Teens & Gambling

While teens aren’t permitted to gamble, that doesn’t mean they don’t. Get the facts about teens and gambling so you can spot risky behaviour before it becomes a problem.

Legally, teens under the age of 18 are not permitted to gamble in Canada. But despite not having access to casinos or the ability to buy lottery tickets, a high percentage of young people report gambling in some form or experiencing harm from gambling. This includes casino-style games on social networking sites, dares or challenges between friends, sports betting and instant-win tickets.

Facts about teen gambling


In a sample of high school students from Ontario, Saskatchewan, and Newfoundland and Labrador, 41.6% of adolescents reported gambling in the past 3 months (Elton-Marshall, Leatherdale, & Turner, 2016)

1 in 10

Almost 1 in 10 (9.4%) adolescents had gambled online in the past 3 months, with sports pools being the most popular type of game (7.3%; Ibid.)


In Ontario, one-third of secondary students (31%) report having gambled on one more activity in the past year (Boak et al. 2018)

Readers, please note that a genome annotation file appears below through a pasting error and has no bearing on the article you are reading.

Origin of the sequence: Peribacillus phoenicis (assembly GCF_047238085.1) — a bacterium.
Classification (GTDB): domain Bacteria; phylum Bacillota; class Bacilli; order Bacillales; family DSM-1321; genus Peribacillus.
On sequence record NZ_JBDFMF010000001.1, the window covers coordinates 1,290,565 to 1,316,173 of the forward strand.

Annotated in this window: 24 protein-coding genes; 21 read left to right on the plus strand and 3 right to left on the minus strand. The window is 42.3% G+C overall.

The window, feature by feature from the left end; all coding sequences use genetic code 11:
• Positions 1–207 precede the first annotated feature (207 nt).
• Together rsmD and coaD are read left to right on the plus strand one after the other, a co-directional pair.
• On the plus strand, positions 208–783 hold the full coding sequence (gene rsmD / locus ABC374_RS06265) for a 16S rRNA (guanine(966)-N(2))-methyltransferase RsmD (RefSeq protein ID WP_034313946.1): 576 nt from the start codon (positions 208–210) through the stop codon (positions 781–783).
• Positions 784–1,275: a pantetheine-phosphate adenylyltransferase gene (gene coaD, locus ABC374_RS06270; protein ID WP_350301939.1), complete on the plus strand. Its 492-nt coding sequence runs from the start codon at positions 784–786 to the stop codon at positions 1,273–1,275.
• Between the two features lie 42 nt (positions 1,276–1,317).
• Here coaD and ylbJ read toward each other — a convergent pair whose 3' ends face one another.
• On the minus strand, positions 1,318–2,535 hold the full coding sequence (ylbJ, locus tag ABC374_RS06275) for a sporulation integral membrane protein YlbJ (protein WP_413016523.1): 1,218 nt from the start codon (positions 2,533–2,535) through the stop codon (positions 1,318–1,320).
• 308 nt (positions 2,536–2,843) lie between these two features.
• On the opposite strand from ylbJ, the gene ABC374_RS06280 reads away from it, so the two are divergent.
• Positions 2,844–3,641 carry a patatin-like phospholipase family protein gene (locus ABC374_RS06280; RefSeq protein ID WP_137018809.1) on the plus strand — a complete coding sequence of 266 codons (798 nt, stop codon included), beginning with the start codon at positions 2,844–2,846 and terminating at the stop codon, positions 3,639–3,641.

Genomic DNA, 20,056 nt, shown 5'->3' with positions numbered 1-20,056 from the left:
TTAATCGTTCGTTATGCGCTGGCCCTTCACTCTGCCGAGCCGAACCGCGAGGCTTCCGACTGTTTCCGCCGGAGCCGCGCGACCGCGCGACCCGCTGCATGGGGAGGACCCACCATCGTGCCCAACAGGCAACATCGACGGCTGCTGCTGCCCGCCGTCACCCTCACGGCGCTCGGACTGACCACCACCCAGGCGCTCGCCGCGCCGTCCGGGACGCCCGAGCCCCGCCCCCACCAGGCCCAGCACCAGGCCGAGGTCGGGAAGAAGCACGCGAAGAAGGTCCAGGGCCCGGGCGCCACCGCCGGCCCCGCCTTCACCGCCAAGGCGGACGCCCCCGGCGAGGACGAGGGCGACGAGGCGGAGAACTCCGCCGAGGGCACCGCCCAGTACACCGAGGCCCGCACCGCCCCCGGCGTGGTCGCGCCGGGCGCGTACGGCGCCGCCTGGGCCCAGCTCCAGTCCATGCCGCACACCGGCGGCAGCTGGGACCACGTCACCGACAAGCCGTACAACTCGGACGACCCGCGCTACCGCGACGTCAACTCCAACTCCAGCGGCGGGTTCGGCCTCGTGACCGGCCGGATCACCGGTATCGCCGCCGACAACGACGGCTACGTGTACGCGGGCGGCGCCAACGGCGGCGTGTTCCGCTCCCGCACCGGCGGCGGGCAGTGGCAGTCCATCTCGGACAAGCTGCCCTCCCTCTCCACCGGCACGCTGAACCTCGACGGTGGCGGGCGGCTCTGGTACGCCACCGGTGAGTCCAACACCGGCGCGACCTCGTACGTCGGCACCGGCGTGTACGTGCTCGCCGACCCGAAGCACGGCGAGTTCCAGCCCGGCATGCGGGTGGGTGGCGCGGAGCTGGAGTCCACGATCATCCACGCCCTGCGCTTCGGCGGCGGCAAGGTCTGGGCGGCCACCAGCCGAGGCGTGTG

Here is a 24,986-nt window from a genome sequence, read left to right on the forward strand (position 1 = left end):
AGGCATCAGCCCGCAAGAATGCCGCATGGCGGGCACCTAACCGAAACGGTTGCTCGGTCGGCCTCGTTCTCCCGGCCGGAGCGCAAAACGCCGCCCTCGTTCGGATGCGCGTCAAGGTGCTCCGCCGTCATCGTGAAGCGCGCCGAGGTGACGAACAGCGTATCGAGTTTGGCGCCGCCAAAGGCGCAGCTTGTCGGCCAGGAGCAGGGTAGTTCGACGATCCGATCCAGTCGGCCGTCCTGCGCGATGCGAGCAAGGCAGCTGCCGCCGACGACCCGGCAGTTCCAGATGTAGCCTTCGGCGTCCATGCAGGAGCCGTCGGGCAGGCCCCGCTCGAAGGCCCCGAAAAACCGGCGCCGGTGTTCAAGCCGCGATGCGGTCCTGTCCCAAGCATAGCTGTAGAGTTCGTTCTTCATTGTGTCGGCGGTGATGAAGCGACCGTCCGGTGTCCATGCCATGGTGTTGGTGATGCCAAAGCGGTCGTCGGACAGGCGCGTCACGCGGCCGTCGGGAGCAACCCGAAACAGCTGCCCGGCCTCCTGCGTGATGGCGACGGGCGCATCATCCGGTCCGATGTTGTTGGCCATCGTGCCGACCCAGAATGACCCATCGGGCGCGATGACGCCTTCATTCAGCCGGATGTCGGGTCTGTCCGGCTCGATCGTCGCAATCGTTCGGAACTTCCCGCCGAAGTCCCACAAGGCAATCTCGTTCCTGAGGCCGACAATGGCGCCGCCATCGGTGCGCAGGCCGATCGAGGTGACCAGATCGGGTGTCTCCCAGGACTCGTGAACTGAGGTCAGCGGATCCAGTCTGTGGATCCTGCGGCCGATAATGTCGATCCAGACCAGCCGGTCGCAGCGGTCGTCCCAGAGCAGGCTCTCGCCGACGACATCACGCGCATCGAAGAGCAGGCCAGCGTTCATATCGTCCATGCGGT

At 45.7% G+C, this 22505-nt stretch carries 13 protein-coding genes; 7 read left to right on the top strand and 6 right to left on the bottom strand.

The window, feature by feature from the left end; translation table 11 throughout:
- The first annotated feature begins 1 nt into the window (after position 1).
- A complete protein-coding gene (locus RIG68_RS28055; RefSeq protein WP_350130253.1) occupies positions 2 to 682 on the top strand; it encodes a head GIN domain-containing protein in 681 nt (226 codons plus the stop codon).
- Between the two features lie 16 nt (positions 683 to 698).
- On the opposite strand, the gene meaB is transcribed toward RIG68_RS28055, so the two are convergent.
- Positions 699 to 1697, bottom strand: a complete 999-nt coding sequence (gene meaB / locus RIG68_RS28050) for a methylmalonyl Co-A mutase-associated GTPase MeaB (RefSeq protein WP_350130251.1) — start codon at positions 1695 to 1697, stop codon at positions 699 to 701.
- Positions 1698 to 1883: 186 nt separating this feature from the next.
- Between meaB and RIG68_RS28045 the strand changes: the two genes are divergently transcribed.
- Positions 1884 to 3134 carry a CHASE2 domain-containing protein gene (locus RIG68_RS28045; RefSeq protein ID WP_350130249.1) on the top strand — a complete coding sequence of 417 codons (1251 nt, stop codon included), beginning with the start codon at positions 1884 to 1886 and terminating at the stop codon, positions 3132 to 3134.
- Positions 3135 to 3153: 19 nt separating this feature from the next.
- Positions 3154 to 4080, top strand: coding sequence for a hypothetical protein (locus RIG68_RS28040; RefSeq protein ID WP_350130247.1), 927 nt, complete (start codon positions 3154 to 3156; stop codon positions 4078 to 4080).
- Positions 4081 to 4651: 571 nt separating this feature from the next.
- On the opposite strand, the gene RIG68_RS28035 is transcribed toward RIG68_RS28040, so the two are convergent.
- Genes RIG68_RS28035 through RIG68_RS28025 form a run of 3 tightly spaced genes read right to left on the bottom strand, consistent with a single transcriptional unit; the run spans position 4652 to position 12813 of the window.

• Teenagers who gambled online reported more gambling problems than those who played at land-based venues (Elton-Marshall, Leatherdale, & Turner, 2016)
  • 4% of adolescents had played online simulated gambling games in the past 3 months (free poker, slots, or gambling games on Facebook) ( Veselka et al. 2018.)
  • Those who had played simulated gambling games were more likely to gamble for money and to have gambling problems (Ibid.)
  • Adolescents who reported playing simulated slots had the highest proportion of high-severity gamblers (Ibid.)
  • Roughly 7% of students report symptoms of a low-to-moderately severe gambling problem with 2% indicating a severe problem (Boak et al. 2018)
  • 8% gambled money on video games and 4% gambled money on the Internet (Boak et al. 2018)


Playing simulated gambling games is a gateway to later gambling with real money, increasing the odds of doing so by 8.9% (Dussault et al. 2017)

Warning signs your teen may have a gambling problem

Problems with gambling can occur at any age. And because gambling problems aren’t often visible like alcohol or drugs, they can be overlooked.

Here are some signs your teen may be engaging in risky behaviour:

  • Skipping classes or work to gamble
  • Spending less time with friends or avoiding family get-togethers to gamble
  • Lying about how much they are gambling or how much they’ve spent gambling
  • Poor nutrition, health and sleep
  • Borrowing/stealing to gamble
  • Drinking and/or drug use
  • Thinking about gambling frequently

Everything a teen needs to know about gambling, and more.

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Get tips on how to talk to your kids about gambling.

If you think your teenager might be gambling, it’s time to start a conversation.

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